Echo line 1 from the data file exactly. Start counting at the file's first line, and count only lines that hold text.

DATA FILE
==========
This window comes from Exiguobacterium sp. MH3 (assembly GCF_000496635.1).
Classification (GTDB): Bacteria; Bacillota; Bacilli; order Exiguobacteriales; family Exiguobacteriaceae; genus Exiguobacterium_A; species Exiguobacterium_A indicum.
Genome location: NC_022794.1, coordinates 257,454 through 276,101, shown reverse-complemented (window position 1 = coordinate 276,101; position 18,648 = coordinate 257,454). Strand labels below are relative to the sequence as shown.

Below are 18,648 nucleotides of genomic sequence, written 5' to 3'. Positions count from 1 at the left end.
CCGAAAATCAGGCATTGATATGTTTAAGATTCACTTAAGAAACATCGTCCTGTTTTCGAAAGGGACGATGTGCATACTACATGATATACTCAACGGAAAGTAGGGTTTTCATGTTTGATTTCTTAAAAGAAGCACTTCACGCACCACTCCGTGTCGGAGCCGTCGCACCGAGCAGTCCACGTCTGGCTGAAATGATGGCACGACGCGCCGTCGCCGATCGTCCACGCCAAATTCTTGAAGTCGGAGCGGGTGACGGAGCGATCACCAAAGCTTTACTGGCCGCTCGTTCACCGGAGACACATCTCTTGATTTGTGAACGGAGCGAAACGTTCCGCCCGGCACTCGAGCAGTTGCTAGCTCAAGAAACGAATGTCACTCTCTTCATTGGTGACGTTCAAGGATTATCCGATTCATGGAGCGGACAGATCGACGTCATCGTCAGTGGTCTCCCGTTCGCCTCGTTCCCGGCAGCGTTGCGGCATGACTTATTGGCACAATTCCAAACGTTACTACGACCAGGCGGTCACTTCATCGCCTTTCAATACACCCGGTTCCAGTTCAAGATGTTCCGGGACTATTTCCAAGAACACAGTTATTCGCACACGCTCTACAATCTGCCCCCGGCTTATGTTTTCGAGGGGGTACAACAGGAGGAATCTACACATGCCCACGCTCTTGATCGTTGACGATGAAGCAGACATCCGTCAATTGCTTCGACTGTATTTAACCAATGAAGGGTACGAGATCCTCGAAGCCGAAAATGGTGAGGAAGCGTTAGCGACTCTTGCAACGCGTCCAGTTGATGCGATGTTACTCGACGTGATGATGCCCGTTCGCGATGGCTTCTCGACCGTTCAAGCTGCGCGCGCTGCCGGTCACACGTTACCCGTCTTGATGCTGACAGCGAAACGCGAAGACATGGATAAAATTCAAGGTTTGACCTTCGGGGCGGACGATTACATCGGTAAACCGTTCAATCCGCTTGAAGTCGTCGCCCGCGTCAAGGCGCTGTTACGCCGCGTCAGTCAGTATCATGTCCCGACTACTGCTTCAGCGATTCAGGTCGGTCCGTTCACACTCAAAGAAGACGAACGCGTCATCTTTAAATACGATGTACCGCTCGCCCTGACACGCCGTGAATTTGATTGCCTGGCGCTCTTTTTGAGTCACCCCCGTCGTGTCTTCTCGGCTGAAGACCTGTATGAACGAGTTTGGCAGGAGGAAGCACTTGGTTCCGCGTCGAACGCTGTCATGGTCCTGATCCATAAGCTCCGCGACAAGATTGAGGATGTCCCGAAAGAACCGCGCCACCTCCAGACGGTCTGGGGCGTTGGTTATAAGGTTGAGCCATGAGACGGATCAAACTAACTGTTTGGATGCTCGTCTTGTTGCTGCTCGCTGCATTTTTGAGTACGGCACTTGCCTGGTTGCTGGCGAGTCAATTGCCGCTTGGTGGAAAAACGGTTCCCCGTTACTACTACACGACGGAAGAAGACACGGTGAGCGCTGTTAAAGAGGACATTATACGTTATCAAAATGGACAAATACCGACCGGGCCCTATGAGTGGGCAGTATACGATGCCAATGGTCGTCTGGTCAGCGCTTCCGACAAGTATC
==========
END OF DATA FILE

This window comes from Exiguobacterium sp. MH3 (assembly GCF_000496635.1).